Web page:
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    I bought a Bernina 440QE soon after I started quilting. The BSR (Bernina Stitch Regulator) makes free motion quilting much easier. The BSR and walking foot are included with the 440.

  18. #18
    Super Member jitkaau's Avatar
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    If it is for quilting, try a straight stitcher with a wide throat. The one I use is a Brother Nouvelle 1500s, the Babylock qnd Juki machines are similar and they are also called PQ 1500s. They produce a very nice stitch and are strong enough to sew through thick layers of material without effort.

  19. #19
    Super Member franc36's Avatar
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    To me, nothing sews like a Bernina. I love my Bernina! They are expensive though. I'd also look at dealers. Buy from someone who will give good service, lessons, etc. Buy a machine you would enjoy sewing on.

  20. #20
    Super Member Rose Marie's Avatar
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    If I had to do it over again I would start with a cheap Brother with the needle down function. Strait stitch machines run around six hundred or you can get a good basic Brother even cheaper but be sure to get needle down. My first machine is a Brother quilting machine that I bought new for $129 but it dosnt have needle down. It is a little workhorse for pieceing.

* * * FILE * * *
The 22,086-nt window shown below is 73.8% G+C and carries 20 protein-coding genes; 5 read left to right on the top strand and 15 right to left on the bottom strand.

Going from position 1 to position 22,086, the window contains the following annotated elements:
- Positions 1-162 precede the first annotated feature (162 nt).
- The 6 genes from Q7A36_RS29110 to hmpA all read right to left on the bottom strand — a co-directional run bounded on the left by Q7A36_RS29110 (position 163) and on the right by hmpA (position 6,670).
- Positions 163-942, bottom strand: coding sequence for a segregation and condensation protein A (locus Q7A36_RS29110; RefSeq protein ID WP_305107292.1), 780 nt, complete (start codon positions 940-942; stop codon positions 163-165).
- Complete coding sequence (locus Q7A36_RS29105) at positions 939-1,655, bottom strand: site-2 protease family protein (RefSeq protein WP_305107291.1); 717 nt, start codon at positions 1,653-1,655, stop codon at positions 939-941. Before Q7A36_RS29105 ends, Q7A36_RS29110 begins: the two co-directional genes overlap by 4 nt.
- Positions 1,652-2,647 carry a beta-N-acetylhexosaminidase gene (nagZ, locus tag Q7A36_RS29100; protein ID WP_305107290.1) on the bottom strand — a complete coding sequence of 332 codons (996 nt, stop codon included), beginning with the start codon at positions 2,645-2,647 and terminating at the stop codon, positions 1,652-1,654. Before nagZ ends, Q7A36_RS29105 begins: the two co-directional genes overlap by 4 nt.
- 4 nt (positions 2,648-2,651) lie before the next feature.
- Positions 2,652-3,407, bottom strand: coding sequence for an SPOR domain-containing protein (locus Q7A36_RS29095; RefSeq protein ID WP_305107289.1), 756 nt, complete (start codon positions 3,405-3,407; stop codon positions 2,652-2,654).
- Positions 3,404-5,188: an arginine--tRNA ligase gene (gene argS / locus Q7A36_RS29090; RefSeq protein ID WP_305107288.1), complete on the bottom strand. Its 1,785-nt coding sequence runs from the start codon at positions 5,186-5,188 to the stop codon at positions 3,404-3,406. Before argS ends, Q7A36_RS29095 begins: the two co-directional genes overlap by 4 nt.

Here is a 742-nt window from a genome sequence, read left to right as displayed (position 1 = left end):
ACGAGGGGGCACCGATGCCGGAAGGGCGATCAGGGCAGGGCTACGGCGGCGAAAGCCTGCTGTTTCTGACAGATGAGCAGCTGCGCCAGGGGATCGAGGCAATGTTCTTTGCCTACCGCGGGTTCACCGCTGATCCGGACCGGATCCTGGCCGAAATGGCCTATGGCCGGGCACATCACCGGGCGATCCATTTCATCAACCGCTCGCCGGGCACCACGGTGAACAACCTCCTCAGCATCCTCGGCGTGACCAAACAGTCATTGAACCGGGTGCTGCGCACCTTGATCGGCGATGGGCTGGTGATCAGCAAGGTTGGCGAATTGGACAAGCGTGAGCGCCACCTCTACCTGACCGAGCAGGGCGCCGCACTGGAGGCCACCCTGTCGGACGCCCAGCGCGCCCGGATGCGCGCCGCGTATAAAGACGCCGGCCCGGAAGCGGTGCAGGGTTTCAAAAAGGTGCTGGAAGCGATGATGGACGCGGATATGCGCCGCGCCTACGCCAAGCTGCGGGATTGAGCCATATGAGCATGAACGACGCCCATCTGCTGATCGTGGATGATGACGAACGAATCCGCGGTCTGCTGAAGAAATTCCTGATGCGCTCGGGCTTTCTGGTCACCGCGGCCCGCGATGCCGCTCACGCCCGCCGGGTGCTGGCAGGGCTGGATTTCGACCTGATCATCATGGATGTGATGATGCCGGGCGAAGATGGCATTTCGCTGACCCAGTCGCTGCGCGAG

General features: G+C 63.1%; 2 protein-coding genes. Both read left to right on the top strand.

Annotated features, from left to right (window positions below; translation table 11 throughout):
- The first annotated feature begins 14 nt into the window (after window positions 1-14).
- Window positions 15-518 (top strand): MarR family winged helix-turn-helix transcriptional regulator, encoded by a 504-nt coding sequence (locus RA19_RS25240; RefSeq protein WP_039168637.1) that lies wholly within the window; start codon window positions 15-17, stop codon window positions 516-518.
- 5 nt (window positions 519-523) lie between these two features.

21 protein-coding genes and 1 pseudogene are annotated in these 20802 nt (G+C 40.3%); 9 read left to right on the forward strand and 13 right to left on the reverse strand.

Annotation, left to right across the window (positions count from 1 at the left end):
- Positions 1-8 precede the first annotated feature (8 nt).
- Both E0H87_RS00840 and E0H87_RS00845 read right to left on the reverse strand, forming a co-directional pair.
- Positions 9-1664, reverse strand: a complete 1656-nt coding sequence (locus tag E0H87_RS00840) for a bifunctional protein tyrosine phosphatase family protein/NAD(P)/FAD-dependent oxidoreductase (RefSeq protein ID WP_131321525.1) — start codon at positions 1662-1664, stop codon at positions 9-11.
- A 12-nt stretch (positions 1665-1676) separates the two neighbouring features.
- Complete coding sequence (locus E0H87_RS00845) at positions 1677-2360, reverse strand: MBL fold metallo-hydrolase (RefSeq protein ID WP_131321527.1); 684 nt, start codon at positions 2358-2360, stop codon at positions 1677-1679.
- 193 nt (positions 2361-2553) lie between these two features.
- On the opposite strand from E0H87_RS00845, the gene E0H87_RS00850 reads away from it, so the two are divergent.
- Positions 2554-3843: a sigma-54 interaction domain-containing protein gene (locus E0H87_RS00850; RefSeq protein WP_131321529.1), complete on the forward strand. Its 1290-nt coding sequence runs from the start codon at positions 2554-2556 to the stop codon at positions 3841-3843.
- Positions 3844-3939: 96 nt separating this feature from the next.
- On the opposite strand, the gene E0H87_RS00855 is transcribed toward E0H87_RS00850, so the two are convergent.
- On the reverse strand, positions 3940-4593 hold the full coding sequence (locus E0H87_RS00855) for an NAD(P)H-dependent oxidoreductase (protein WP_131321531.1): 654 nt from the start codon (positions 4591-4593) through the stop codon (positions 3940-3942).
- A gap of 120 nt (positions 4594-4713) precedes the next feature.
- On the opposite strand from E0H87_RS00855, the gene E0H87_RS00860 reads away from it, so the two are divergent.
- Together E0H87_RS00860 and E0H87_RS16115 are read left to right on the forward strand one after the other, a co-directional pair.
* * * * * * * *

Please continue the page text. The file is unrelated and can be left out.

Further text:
Then save up for a embroidery machine that has a large hoop. This way you can use it to quilt the blocks just like an expensive long armer would do. Ive seen the quilts done this way at shops and they are beautiful.
    These machines cost as much as a long arm but dont take up the room needed by a big frame.